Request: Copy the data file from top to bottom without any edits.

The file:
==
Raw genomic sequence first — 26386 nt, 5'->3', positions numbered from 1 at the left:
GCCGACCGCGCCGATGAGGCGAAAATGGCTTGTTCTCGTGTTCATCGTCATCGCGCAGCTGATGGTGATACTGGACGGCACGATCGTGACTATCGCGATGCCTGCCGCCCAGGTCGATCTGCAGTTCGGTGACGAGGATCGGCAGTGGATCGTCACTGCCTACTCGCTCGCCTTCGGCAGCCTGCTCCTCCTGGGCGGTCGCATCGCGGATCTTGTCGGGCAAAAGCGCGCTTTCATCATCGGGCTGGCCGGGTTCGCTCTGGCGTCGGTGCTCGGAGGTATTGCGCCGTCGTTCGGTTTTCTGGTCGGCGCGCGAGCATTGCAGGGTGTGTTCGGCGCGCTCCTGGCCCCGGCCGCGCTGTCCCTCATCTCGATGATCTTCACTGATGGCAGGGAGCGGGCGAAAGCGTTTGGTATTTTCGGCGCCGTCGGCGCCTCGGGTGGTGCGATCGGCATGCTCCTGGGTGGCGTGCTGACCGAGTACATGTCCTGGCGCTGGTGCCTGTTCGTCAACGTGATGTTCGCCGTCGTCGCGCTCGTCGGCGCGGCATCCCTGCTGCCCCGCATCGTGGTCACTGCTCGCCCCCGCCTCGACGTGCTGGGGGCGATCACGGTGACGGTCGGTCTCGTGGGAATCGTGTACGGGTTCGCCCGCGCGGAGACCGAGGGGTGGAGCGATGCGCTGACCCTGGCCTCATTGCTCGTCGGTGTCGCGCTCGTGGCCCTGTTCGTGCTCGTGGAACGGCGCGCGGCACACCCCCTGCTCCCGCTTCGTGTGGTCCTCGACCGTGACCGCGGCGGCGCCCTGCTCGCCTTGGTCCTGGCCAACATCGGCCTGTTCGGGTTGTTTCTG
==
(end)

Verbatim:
Raw genomic sequence first — 26386 nt, 5'->3', positions numbered from 1 at the left:
GCCGACCGCGCCGATGAGGCGAAAATGGCTTGTTCTCGTGTTCATCGTCATCGCGCAGCTGATGGTGATACTGGACGGCACGATCGTGACTATCGCGATGCCTGCCGCCCAGGTCGATCTGCAGTTCGGTGACGAGGATCGGCAGTGGATCGTCACTGCCTACTCGCTCGCCTTCGGCAGCCTGCTCCTCCTGGGCGGTCGCATCGCGGATCTTGTCGGGCAAAAGCGCGCTTTCATCATCGGGCTGGCCGGGTTCGCTCTGGCGTCGGTGCTCGGAGGTATTGCGCCGTCGTTCGGTTTTCTGGTCGGCGCGCGAGCATTGCAGGGTGTGTTCGGCGCGCTCCTGGCCCCGGCCGCGCTGTCCCTCATCTCGATGATCTTCACTGATGGCAGGGAGCGGGCGAAAGCGTTTGGTATTTTCGGCGCCGTCGGCGCCTCGGGTGGTGCGATCGGCATGCTCCTGGGTGGCGTGCTGACCGAGTACATGTCCTGGCGCTGGTGCCTGTTCGTCAACGTGATGTTCGCCGTCGTCGCGCTCGTCGGCGCGGCATCCCTGCTGCCCCGCATCGTGGTCACTGCTCGCCCCCGCCTCGACGTGCTGGGGGCGATCACGGTGACGGTCGGTCTCGTGGGAATCGTGTACGGGTTCGCCCGCGCGGAGACCGAGGGGTGGAGCGATGCGCTGACCCTGGCCTCATTGCTCGTCGGTGTCGCGCTCGTGGCCCTGTTCGTGCTCGTGGAACGGCGCGCGGCACACCCCCTGCTCCCGCTTCGTGTGGTCCTCGACCGTGACCGCGGCGGCGCCCTGCTCGCCTTGGTCCTGGCCAACATCGGCCTGTTCGGGTTGTTTCTG